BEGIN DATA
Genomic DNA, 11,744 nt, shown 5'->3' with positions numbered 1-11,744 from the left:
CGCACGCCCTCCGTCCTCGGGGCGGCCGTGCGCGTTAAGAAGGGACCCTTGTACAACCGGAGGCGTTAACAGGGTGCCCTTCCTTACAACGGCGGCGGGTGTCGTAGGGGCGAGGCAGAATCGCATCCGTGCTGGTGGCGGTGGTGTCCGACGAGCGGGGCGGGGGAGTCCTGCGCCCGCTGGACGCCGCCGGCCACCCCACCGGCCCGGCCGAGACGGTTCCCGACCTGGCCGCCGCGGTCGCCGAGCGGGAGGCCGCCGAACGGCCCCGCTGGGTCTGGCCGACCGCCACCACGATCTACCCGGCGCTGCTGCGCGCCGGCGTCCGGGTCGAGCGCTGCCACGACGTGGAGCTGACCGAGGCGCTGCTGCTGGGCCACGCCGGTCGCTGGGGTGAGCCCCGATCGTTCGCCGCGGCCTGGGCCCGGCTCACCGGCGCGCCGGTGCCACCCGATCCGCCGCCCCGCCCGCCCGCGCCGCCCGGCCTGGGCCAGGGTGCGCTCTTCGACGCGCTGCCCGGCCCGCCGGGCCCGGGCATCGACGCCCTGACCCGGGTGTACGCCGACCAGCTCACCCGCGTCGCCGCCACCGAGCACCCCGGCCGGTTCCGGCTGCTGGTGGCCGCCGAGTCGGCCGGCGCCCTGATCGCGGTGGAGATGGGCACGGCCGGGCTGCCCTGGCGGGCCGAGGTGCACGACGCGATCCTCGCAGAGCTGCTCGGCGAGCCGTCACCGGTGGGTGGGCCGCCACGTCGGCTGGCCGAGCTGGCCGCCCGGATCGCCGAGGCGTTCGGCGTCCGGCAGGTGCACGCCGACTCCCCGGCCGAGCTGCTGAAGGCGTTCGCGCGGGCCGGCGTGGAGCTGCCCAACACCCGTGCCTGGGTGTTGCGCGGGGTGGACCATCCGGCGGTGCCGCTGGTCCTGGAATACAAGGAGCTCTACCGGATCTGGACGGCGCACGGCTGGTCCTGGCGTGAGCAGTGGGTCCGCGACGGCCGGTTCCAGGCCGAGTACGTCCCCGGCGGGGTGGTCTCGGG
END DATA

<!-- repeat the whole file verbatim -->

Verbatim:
Genomic DNA, 11,744 nt, shown 5'->3' with positions numbered 1-11,744 from the left:
CGCACGCCCTCCGTCCTCGGGGCGGCCGTGCGCGTTAAGAAGGGACCCTTGTACAACCGGAGGCGTTAACAGGGTGCCCTTCCTTACAACGGCGGCGGGTGTCGTAGGGGCGAGGCAGAATCGCATCCGTGCTGGTGGCGGTGGTGTCCGACGAGCGGGGCGGGGGAGTCCTGCGCCCGCTGGACGCCGCCGGCCACCCCACCGGCCCGGCCGAGACGGTTCCCGACCTGGCCGCCGCGGTCGCCGAGCGGGAGGCCGCCGAACGGCCCCGCTGGGTCTGGCCGACCGCCACCACGATCTACCCGGCGCTGCTGCGCGCCGGCGTCCGGGTCGAGCGCTGCCACGACGTGGAGCTGACCGAGGCGCTGCTGCTGGGCCACGCCGGTCGCTGGGGTGAGCCCCGATCGTTCGCCGCGGCCTGGGCCCGGCTCACCGGCGCGCCGGTGCCACCCGATCCGCCGCCCCGCCCGCCCGCGCCGCCCGGCCTGGGCCAGGGTGCGCTCTTCGACGCGCTGCCCGGCCCGCCGGGCCCGGGCATCGACGCCCTGACCCGGGTGTACGCCGACCAGCTCACCCGCGTCGCCGCCACCGAGCACCCCGGCCGGTTCCGGCTGCTGGTGGCCGCCGAGTCGGCCGGCGCCCTGATCGCGGTGGAGATGGGCACGGCCGGGCTGCCCTGGCGGGCCGAGGTGCACGACGCGATCCTCGCAGAGCTGCTCGGCGAGCCGTCACCGGTGGGTGGGCCGCCACGTCGGCTGGCCGAGCTGGCCGCCCGGATCGCCGAGGCGTTCGGCGTCCGGCAGGTGCACGCCGACTCCCCGGCCGAGCTGCTGAAGGCGTTCGCGCGGGCCGGCGTGGAGCTGCCCAACACCCGTGCCTGGGTGTTGCGCGGGGTGGACCATCCGGCGGTGCCGCTGGTCCTGGAATACAAGGAGCTCTACCGGATCTGGACGGCGCACGGCTGGTCCTGGCGTGAGCAGTGGGTCCGCGACGGCCGGTTCCAGGCCGAGTACGTCCCCGGCGGGGTGGTCTCGGG